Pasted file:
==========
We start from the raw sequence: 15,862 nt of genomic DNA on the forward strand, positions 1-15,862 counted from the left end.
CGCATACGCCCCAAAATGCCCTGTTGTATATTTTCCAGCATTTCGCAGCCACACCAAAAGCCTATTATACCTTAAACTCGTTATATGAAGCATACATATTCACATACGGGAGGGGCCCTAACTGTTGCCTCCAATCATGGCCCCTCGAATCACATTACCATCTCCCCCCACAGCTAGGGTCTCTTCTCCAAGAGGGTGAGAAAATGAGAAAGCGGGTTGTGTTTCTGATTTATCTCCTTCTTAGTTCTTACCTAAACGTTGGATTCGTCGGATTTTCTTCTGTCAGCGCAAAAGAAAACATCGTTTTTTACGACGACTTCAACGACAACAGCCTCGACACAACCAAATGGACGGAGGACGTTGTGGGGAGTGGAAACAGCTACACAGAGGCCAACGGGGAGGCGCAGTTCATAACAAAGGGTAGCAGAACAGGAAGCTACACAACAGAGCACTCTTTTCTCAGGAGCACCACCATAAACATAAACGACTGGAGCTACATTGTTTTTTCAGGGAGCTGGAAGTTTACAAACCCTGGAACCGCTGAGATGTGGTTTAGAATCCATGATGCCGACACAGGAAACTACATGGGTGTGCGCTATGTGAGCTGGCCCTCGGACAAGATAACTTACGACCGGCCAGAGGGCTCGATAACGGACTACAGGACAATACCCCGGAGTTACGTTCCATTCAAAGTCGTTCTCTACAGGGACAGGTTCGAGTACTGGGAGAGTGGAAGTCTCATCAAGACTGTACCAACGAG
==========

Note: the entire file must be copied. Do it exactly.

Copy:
We start from the raw sequence: 15,862 nt of genomic DNA on the forward strand, positions 1-15,862 counted from the left end.
CGCATACGCCCCAAAATGCCCTGTTGTATATTTTCCAGCATTTCGCAGCCACACCAAAAGCCTATTATACCTTAAACTCGTTATATGAAGCATACATATTCACATACGGGAGGGGCCCTAACTGTTGCCTCCAATCATGGCCCCTCGAATCACATTACCATCTCCCCCCACAGCTAGGGTCTCTTCTCCAAGAGGGTGAGAAAATGAGAAAGCGGGTTGTGTTTCTGATTTATCTCCTTCTTAGTTCTTACCTAAACGTTGGATTCGTCGGATTTTCTTCTGTCAGCGCAAAAGAAAACATCGTTTTTTACGACGACTTCAACGACAACAGCCTCGACACAACCAAATGGACGGAGGACGTTGTGGGGAGTGGAAACAGCTACACAGAGGCCAACGGGGAGGCGCAGTTCATAACAAAGGGTAGCAGAACAGGAAGCTACACAACAGAGCACTCTTTTCTCAGGAGCACCACCATAAACATAAACGACTGGAGCTACATTGTTTTTTCAGGGAGCTGGAAGTTTACAAACCCTGGAACCGCTGAGATGTGGTTTAGAATCCATGATGCCGACACAGGAAACTACATGGGTGTGCGCTATGTGAGCTGGCCCTCGGACAAGATAACTTACGACCGGCCAGAGGGCTCGATAACGGACTACAGGACAATACCCCGGAGTTACGTTCCATTCAAAGTCGTTCTCTACAGGGACAGGTTCGAGTACTGGGAGAGTGGAAGTCTCATCAAGACTGTACCAACGAG